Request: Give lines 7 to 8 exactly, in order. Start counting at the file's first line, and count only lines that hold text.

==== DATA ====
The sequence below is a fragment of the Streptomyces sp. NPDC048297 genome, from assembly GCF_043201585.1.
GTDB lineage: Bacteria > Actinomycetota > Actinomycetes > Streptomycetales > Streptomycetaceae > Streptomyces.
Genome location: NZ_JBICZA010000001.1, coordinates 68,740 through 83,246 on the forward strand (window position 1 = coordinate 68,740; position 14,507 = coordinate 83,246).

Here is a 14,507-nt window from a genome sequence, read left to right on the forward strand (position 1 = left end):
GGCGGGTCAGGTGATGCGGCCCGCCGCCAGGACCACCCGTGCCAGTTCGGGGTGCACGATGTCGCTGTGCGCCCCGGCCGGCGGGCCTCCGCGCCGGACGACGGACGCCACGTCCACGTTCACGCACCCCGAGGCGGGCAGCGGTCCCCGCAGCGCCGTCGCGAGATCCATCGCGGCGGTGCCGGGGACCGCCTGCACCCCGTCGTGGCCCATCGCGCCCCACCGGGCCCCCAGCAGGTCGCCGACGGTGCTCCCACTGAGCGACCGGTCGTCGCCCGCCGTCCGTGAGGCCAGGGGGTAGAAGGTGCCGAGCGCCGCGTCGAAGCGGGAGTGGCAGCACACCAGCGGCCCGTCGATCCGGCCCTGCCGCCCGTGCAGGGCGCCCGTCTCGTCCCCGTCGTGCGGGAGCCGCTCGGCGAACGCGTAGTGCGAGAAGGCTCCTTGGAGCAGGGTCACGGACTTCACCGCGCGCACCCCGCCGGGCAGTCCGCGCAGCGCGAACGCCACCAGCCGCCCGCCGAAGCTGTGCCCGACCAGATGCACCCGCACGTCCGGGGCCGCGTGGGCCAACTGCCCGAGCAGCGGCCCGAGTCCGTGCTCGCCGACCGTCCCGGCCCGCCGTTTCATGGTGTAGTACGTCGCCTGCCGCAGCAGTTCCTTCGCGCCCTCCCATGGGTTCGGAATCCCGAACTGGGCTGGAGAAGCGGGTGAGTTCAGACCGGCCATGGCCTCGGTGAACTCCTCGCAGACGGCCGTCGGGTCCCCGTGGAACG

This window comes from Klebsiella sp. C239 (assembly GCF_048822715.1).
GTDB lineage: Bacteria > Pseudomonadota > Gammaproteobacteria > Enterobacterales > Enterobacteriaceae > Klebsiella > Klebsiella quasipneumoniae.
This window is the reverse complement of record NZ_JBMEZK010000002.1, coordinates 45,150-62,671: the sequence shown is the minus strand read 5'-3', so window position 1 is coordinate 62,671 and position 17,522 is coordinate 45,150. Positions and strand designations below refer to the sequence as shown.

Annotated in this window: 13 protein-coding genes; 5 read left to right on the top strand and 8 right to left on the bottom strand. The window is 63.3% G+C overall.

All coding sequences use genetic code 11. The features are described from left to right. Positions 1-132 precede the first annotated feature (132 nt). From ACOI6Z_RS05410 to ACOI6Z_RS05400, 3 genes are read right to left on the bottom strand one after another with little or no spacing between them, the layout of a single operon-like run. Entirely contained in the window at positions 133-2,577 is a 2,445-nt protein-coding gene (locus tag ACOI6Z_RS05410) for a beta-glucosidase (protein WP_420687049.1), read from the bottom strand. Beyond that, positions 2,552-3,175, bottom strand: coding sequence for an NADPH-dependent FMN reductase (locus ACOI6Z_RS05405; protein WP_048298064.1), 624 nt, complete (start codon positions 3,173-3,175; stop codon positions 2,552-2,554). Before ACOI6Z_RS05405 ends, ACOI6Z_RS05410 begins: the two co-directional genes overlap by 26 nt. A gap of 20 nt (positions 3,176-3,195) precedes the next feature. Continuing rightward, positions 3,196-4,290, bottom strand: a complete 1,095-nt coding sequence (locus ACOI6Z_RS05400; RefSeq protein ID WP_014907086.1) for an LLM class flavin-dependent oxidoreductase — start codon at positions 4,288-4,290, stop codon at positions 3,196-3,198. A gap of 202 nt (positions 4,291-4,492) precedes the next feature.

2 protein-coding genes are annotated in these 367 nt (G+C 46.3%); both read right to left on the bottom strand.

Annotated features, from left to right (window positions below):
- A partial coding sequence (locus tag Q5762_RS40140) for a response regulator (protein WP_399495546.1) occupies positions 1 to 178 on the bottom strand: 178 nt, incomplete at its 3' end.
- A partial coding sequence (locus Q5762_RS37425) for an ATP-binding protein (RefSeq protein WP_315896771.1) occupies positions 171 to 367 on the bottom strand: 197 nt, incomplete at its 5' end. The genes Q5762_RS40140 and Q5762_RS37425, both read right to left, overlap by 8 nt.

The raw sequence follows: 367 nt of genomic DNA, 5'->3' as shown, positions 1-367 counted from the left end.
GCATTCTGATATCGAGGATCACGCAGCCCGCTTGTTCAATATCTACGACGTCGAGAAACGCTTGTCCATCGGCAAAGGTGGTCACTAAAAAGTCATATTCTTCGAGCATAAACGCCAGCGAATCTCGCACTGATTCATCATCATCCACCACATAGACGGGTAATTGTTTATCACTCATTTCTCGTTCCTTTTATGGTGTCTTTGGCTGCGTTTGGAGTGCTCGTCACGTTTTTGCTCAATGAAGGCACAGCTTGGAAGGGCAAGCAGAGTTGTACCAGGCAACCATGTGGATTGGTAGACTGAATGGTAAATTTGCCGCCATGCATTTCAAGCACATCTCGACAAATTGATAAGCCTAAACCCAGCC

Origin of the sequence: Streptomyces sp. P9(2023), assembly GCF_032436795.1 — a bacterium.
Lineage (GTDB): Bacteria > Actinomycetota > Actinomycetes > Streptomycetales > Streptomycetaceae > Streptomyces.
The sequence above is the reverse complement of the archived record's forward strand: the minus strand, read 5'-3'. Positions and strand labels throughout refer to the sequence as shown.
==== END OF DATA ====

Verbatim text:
GTDB lineage: Bacteria > Pseudomonadota > Gammaproteobacteria > Enterobacterales > Enterobacteriaceae > Klebsiella > Klebsiella quasipneumoniae.
This window is the reverse complement of record NZ_JBMEZK010000002.1, coordinates 45,150-62,671: the sequence shown is the minus strand read 5'-3', so window position 1 is coordinate 62,671 and position 17,522 is coordinate 45,150. Positions and strand designations below refer to the sequence as shown.